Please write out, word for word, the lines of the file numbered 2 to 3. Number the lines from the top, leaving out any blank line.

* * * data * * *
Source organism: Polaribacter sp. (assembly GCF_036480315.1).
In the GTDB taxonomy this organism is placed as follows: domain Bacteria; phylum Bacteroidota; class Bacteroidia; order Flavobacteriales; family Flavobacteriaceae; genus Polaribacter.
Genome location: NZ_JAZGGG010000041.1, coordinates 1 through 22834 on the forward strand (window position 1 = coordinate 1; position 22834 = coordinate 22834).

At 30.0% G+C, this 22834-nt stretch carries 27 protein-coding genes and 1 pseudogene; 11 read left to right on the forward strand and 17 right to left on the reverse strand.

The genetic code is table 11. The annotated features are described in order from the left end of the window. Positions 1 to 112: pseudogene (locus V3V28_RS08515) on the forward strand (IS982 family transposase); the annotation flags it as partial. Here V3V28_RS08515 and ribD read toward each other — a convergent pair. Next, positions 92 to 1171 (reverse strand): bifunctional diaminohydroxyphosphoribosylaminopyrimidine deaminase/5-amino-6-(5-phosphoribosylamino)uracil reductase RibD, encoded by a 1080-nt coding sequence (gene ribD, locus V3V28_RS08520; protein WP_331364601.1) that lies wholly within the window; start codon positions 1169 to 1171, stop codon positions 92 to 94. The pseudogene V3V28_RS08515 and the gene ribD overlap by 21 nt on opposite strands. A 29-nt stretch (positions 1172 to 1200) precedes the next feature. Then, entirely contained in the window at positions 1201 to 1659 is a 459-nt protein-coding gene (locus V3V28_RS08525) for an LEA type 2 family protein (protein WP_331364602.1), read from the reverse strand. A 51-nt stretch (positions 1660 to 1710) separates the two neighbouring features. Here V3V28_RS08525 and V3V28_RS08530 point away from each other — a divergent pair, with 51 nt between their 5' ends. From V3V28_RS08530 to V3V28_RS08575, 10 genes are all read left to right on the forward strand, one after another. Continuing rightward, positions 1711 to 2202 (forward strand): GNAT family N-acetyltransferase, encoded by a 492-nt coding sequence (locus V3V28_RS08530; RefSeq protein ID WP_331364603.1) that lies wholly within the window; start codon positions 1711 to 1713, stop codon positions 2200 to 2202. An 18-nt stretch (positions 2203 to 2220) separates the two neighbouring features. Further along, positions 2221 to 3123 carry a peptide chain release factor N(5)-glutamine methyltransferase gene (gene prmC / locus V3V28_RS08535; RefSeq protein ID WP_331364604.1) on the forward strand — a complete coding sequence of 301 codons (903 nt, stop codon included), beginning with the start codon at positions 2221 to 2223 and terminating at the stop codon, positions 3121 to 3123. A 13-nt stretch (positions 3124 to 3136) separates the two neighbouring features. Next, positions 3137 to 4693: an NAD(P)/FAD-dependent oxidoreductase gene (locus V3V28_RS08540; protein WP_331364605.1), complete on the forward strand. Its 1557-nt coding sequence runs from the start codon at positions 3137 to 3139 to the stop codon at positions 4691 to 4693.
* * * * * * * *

In the GTDB taxonomy this organism is placed as follows: domain Bacteria; phylum Bacteroidota; class Bacteroidia; order Flavobacteriales; family Flavobacteriaceae; genus Polaribacter.
Genome location: NZ_JAZGGG010000041.1, coordinates 1 through 22834 on the forward strand (window position 1 = coordinate 1; position 22834 = coordinate 22834).